Photo and audio gallery experience of Muslim Hoosiers sharing what makes Indiana their home. Presented by Muslim Alliance of Indiana and the Center for Interfaith Cooperation. 317-306-1998 or aliya.amin@indianamuslims.org.

Riverside Speaks! Past, Present, and Future

**Rooted in Place “Award of Awesomeness” nominee

Saturday, Nov. 5, 9 a.m. — 4 p.m.

Ebenezer Baptist Church & Rock ‘n Riverside House (1901 N Harding St)

FREE

Riverside Speaks! celebrates a community with a “pop-up museum,” historic recreations and performances, and a church and home tour. Presented by Ebenezer Baptist Church, Indiana Historical Society, Riverside Reunion, Indiana Humanities, Kenyetta Dance Company, and Insight Development Corp. 317-631-5946 or cb212be@gmail.com.

Finding Home: Indiana at 200

**Collaboration “Award of Awesomeness” nominee

Saturday, Nov. 5, 4 p.m. & 8 p.m.

Sunday, Nov. 6, 2 p.m.

Tuesday, Nov. 8, 6:30 p.m.

Wednesday, Nov. 9, 7:30 p.m.

Thursday, Nov. 10, 7:30 p.m.

Saturday, Nov. 12, 5 p.m. & 9 p.m.

Sunday, Nov. 13, 2 p.m.

Indiana Repertory Theatre, Upperstage (140 W Washington St, Indianapolis, IN)

Tickets start at $25. Order at irtlive.com or by calling 317-635-5252

Multifaceted look at Indiana’s life and times mixes music and history, comedy and drama, fact and fable. Presented by Indiana Repertory Theatre and Indiana Historical Society.

Closing in on the Homestretch: A Community Dialogue on Youth Homelessness

**Socially Meaningful “Award of Awesomeness” nominee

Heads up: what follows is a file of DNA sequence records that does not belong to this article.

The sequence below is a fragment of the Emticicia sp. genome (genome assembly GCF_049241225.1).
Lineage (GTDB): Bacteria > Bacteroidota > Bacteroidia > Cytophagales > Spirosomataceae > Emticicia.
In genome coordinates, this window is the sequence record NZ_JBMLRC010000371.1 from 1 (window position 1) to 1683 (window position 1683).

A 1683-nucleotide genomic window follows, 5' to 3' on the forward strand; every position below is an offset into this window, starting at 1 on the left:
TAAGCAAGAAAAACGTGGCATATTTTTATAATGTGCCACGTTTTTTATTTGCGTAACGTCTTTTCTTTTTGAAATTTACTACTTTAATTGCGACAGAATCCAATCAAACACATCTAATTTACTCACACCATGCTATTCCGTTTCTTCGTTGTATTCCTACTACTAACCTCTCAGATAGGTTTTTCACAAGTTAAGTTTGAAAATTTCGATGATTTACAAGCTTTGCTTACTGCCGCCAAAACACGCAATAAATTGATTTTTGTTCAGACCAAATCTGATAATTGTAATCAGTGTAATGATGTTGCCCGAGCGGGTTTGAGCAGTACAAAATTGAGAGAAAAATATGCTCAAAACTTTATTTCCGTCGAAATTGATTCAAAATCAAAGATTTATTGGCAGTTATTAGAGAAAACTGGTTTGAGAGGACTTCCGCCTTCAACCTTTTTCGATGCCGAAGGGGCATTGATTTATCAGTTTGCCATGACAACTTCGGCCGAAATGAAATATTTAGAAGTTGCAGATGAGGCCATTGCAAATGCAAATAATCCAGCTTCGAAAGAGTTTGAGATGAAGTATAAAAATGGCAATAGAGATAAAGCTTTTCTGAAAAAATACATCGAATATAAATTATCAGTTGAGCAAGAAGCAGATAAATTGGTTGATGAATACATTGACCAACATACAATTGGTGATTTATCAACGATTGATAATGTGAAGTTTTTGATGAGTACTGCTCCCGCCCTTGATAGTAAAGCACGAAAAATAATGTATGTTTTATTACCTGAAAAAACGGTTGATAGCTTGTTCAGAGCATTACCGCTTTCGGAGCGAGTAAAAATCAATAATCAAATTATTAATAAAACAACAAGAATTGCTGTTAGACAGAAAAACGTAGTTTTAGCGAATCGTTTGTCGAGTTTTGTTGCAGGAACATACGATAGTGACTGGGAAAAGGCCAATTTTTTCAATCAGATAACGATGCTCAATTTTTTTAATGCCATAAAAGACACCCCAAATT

Sat., Nov. 6, 1 p.m. — 4:30 p.m.

Central Library (40 E St Clair St, Indianapolis, IN)

FREE

Film screening and dynamic community dialogue on youth homelessness with the filmmakers of “The Homestretch.”

Presented by Coalition for Homelessness Intervention and Prevention (CHIP), Spargel Productions, Homeless Youth Taskforce, Outreach, Inc., and Stopover, Inc. 317-472-7636 or zalexander@chipindy.org.

Homing the Houseless

**Spiritually Meaningful “Award of Awesomeness” nominee
Wednesday, Nov. 9, 6:30 p.m. — 9 p.m.
Indianapolis Hebrew Congregation (6501 N Meridian St, Indianapolis, IN)

FREE

Watch the “Road to Eden” and reflect with filmmaker Doug Passon on the connection between homelessness, spirituality, and holiday of Sukkot. Presented by Indianapolis Hebrew Congregation, 317-255-6647 or info@ihcindy.org.

Homes Before Highways: Communities Under the Exit Ramps

**Build Community “Award of Awesomeness” nominee

Wednesday, Nov. 9, 7 p.m. — 9 p.m.

Concord Neighborhood Center (1310 S Meridian St, Indianapolis, IN)

FREE

Share stories and see photos of homes and businesses destroyed on Indianapolis’ south and west sides by the interstate construction of the 1960s and ‘70s. Presented by IUPUI Department of Anthropology and Concord Neighborhood Center.317-278-4548 or suhyatt@iupui.edu.